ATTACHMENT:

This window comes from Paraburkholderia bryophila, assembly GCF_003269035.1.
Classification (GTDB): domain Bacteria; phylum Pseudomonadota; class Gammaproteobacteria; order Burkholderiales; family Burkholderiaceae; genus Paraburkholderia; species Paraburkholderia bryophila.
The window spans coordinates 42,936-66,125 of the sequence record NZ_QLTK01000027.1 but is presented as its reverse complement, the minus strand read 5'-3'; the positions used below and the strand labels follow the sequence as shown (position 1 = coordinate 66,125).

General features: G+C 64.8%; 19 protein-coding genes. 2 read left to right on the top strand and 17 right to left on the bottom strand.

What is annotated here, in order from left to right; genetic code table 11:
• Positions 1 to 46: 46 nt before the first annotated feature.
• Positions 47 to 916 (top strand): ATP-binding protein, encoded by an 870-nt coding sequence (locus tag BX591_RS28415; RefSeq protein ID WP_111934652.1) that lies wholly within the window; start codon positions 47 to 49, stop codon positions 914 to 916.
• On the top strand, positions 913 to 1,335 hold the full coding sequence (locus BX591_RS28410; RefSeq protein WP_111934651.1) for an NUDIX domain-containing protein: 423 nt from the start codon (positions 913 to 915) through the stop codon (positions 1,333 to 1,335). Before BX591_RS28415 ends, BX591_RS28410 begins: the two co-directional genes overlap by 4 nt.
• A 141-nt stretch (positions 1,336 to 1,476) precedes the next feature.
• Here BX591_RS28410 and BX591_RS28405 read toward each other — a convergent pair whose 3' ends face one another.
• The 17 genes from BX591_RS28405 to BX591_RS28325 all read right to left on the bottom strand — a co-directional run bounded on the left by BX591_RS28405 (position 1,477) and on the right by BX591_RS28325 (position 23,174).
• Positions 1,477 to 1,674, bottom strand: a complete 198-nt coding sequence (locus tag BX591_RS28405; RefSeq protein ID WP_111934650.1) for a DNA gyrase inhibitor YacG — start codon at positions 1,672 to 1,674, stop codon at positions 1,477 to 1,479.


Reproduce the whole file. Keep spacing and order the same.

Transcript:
This window comes from Paraburkholderia bryophila, assembly GCF_003269035.1.
Classification (GTDB): domain Bacteria; phylum Pseudomonadota; class Gammaproteobacteria; order Burkholderiales; family Burkholderiaceae; genus Paraburkholderia; species Paraburkholderia bryophila.
The window spans coordinates 42,936-66,125 of the sequence record NZ_QLTK01000027.1 but is presented as its reverse complement, the minus strand read 5'-3'; the positions used below and the strand labels follow the sequence as shown (position 1 = coordinate 66,125).

General features: G+C 64.8%; 19 protein-coding genes. 2 read left to right on the top strand and 17 right to left on the bottom strand.

What is annotated here, in order from left to right; genetic code table 11:
• Positions 1 to 46: 46 nt before the first annotated feature.
• Positions 47 to 916 (top strand): ATP-binding protein, encoded by an 870-nt coding sequence (locus tag BX591_RS28415; RefSeq protein ID WP_111934652.1) that lies wholly within the window; start codon positions 47 to 49, stop codon positions 914 to 916.
• On the top strand, positions 913 to 1,335 hold the full coding sequence (locus BX591_RS28410; RefSeq protein WP_111934651.1) for an NUDIX domain-containing protein: 423 nt from the start codon (positions 913 to 915) through the stop codon (positions 1,333 to 1,335). Before BX591_RS28415 ends, BX591_RS28410 begins: the two co-directional genes overlap by 4 nt.
• A 141-nt stretch (positions 1,336 to 1,476) precedes the next feature.
• Here BX591_RS28410 and BX591_RS28405 read toward each other — a convergent pair whose 3' ends face one another.
• The 17 genes from BX591_RS28405 to BX591_RS28325 all read right to left on the bottom strand — a co-directional run bounded on the left by BX591_RS28405 (position 1,477) and on the right by BX591_RS28325 (position 23,174).
• Positions 1,477 to 1,674, bottom strand: a complete 198-nt coding sequence (locus tag BX591_RS28405; RefSeq protein ID WP_111934650.1) for a DNA gyrase inhibitor YacG — start codon at positions 1,672 to 1,674, stop codon at positions 1,477 to 1,479.